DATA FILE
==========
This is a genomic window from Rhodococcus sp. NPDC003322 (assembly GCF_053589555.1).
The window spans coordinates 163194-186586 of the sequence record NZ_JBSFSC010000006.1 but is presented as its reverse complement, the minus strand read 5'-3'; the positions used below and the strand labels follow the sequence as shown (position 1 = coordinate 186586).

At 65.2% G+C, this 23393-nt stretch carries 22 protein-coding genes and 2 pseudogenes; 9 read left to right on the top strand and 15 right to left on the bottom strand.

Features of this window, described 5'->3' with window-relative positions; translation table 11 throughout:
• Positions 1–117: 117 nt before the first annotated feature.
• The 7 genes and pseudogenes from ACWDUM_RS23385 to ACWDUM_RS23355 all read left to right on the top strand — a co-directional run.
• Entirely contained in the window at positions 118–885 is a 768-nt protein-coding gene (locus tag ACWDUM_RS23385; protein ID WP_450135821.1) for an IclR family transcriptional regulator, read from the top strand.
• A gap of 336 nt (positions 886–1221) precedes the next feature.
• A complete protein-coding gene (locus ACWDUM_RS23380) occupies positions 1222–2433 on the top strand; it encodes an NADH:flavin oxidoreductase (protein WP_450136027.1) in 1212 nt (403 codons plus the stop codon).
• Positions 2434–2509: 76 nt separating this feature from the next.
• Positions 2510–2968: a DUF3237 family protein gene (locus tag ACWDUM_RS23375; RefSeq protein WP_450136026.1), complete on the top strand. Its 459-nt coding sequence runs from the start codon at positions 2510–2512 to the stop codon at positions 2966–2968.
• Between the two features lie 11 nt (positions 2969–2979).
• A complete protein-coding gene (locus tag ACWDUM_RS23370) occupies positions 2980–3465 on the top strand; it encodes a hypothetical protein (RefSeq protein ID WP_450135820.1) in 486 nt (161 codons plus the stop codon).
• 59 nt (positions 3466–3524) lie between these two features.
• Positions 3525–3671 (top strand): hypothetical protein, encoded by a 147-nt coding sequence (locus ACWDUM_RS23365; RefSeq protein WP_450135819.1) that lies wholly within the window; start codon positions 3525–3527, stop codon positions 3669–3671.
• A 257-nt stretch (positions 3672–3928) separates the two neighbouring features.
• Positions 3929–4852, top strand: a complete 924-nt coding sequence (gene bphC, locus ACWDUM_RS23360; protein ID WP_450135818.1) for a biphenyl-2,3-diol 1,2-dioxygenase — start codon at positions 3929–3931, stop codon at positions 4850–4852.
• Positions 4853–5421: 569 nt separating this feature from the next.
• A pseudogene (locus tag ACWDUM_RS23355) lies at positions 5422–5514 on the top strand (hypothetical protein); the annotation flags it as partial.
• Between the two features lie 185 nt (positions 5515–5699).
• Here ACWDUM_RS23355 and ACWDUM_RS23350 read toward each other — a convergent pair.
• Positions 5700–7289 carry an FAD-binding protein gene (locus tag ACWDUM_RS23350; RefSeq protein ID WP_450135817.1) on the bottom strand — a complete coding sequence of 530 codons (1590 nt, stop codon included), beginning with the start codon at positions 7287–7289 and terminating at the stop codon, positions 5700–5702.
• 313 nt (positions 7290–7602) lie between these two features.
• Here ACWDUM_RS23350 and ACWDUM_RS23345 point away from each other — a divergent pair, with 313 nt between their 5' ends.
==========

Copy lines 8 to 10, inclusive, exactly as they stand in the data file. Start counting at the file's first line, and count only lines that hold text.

• A gap of 336 nt (positions 886–1221) precedes the next feature.
• A complete protein-coding gene (locus ACWDUM_RS23380) occupies positions 1222–2433 on the top strand; it encodes an NADH:flavin oxidoreductase (protein WP_450136027.1) in 1212 nt (403 codons plus the stop codon).
• Positions 2434–2509: 76 nt separating this feature from the next.